And if the head of current British intelligence is right, they should also be reassured in their belief that, with the increasing supply of the most current and formidable weapons, mainly from the US and UK, they are pushing back the invader.

In a highly unusual public intervention, MI6 head Richard Moore said last week that “this is a winnable campaign by the Ukrainians,” adding that Putin had suffered “an epic failure” in Ukraine.

This is another reason not to negotiate with the terrorist in the Kremlin.

And if you think “terrorist” is an inappropriate term for President Putin, remember that he approved a deadly radioactive isotope from a Russian state nuclear power plant to be unleashed in London (to kill British citizen Alexander Litvinenko), and a chemical attack on the streets of Salisbury, in the form of Novichok.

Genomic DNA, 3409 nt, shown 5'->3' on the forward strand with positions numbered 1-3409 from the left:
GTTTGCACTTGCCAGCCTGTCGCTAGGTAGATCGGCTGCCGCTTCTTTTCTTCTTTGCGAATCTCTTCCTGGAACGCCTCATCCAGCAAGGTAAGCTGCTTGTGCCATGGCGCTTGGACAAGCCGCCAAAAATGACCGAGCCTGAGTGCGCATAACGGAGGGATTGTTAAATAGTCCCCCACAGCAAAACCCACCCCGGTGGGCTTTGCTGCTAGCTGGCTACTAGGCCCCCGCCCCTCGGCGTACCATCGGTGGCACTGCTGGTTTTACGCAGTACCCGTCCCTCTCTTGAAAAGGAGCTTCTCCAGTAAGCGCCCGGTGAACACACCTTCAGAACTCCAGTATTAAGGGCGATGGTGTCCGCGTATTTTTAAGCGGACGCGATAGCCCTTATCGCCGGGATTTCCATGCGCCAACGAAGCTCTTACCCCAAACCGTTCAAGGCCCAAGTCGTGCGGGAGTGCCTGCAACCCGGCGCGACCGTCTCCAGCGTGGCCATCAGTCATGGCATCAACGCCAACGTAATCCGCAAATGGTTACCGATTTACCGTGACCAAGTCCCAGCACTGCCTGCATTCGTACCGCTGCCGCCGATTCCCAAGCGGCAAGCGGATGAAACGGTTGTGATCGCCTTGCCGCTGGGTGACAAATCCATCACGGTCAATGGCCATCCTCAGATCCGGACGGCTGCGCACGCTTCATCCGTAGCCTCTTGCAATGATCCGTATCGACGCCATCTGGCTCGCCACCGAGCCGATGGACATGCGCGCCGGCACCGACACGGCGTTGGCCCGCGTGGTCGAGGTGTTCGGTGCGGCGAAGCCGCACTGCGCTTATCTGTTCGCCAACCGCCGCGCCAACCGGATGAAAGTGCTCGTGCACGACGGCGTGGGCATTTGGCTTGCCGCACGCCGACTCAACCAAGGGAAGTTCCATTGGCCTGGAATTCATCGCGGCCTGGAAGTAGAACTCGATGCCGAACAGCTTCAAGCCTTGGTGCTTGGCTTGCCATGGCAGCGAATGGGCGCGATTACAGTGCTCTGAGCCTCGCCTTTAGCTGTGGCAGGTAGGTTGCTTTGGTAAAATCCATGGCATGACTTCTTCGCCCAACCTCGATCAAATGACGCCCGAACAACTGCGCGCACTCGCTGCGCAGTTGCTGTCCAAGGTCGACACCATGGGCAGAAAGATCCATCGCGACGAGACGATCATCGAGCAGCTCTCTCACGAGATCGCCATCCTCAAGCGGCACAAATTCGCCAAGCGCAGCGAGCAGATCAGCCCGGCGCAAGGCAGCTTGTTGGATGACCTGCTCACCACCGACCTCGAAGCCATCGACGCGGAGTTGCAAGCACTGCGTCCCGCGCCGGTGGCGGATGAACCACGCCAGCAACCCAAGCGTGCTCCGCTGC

Only one person was killed, Dawn Sturgess, who picked up the discarded perfume bottle that two FSB agents had used to contain the deadly substance; but senior national counter-terrorism coordinator Dean Haydon told a news conference that “the amount of Novichok in that bottle . . . could have killed hundreds, if not thousands of people’.

If that doesn’t convince you, talk to the relatives of the British who were killed when a Russian missile blew Malaysian Airlines flight MH17 out of the sky over Ukraine in July 2014.

This month, finally, the inquest into the deaths of five of them was held, confirming Russian responsibility.

The remains of the five other British victims were never repatriated.

And never forget Liza Dmitrieva.